• Oh My Orchids!

     Grade 6

    Quarter 2 Online Registration

    orchids
    Program Description
    The Urban Ecology Engagement Initiative (UEEI) is a collaboration between the student residents of the Anacostia Watershed, their public school teachers, local non-profit organizations, and the Smithsonian Environmental Research Center (SERC). Since 2014, UEEI students and their teachers have been exploring the urban ecosystems around their schools. Through the UEEI program, students engage in activities to help them better understand their local ecosystems and the challenges they face. In past years, students have only been able to document and study these environmental changes. In 2018, UEEI will continue to focus on student inquiry and data collection, but students will also be able to take direct actions to improve their local environments. We will do this by working with students to grow native orchids in their classrooms and eventually plant the orchids in their schoolyards or in other public areas. Orchids are the most diverse family of flowering plants on earth, but many of the more than 200 species native to the U.S. and Canada are threatened. Part of the reason for their decline is that orchids are intimately tied to their habitats, relying on fungi and pollinators to complete their life cycles. The survival of orchids depends on a delicate balance within healthy ecosystems. This is why orchids can be key indicators of the overall health of the environment—and why they are so vulnerable to disturbances. The ecology of orchids is complex and all of the information needed to develop protocols for propagation, conservation and restoration is not known for any species native to North America. As part of a new direction for UEEI, we are engaging with several new partners: The North American Orchid Conservation Center (NAOCC), and the Fairchild Tropical Botanic Garden (Fairchild) in Miami, home of Fairchild’s Million Orchid Project (MOP). The North American Orchid Conservation Center (NAOCC) is working to ensure the survival of all orchids that are native to North America, north of Mexico. NAOCC is a joint venture between the Smithsonian and the U.S. Botanic Garden, along with public and private organizations across the U.S. and Canada. As part of ensuring orchid survival, NAOCC is working to understand what conditions are best for growing our native orchids. By partnering with students in the schools of Maryland and Washington DC, we are able to experiment with growing conditions at a much larger scale than would otherwise be possible.

    Resources

    Pre-Visit Materials
    Lesson Plan
    Post Visit Materials

    Next Generation Science Standards

    Performance Expectation 

    MS-LS2-1: Analyze and interpret data to provide evidence for the effects of resource availability on organisms and populations of organisms in an ecosystem.
    MS-LS2-2: Construct an explanation that predicts patterns in interactions among organisms across multiple ecosystems.
    MS-LS2-3: Develop a model to describe the cycling of matter and flow of energy among living and nonliving parts of an ecosystem.
    MS-LS2-4: Construct an argument supported by empirical evidence that changes to physical or biological components of an ecosystem affect populations.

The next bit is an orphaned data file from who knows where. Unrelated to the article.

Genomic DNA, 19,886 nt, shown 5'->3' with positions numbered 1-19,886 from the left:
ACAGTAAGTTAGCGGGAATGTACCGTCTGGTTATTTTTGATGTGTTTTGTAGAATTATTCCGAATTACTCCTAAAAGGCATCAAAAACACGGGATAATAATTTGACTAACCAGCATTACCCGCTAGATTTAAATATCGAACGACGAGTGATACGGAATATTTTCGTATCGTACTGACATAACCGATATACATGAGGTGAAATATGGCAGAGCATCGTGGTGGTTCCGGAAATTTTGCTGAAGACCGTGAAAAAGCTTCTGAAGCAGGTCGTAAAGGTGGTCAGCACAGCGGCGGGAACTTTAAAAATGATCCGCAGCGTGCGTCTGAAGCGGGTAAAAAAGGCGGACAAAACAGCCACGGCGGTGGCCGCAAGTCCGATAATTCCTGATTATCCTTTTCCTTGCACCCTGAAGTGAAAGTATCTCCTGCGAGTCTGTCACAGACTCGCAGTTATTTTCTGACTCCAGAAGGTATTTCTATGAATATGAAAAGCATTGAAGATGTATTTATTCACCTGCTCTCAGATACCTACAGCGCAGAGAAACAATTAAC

MS-LS2-5: Evaluate competing design solutions for maintaining biodiversity and ecosystem services.
    MS-ESS3-4: Construct an argument supported by evidence for how increases in human population and per-capita consumption of natural resources impact earth's systems.

    Science and Engineering Practices

    Engaging In Argument From Evidence
    Construct An Oral And Written Argument
    Evaluate Competing Design Solutions
    Develop a Model to Describe Phenomena
    Analyze and Interpret Data to provide evidence for phenomena.

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    Connections to Nature of Science
    Scientific Knowledge is Based on Empirical Evidence

    Disciplinary Core Ideas

    LS2.C: Ecosystem Dynamics, Functioning, and Resilience
    LS2.A: Interdependent Relationships in Ecosystems
    LS2.B: Cycle of Matter and Energy Transfer in Ecosystems
    LS2.C: Ecosystem Dynamics, Functioning, and Resilience
    LS4.D: Biodiversity and Humans
    ETS1.B: Developing Possible Solutions

     Cross Cutting Concepts

     Stability and Change
    Cause and Effect Relationships
    Energy and Matter
    Patterns

     Maryland College and Career-Ready Standards (MD-CCRS)
    ELA/Literacy
    RST.6-8.-Cite specific textual evidence to support analysis of science and technical texts.
    RI.8.8-Trace and evaluate the argument and specific claims in a text, assessing whether the reasoning is sound and the evidence is relevant and sufficient to support the claims.
    WHST.6-8.1-Write arguments to support claims with clear reasons and relevant evidence.
    WHST.6-8.9-Draw evidence from literary or informational texts to support analysis, reflection, and research.
     
    Mathematics
    6.SP.B.5- Summarize numerical data sets in relation to their context.

    Computer Science
    CSTA K-12 Computer Science Standards, Revised 2017
    Grades 3–6 (L1:6.CL) (Level 1, Collaboration)
    The student will be able to:
    2. Use online resources (e.g., email, online discussions, collaborative web environments) to participate in collaborative problem solving activities for the purpose of developing solutions or products.
    Source: CSTA Computer Science Standards
    https://www.csteachers.org/page/standards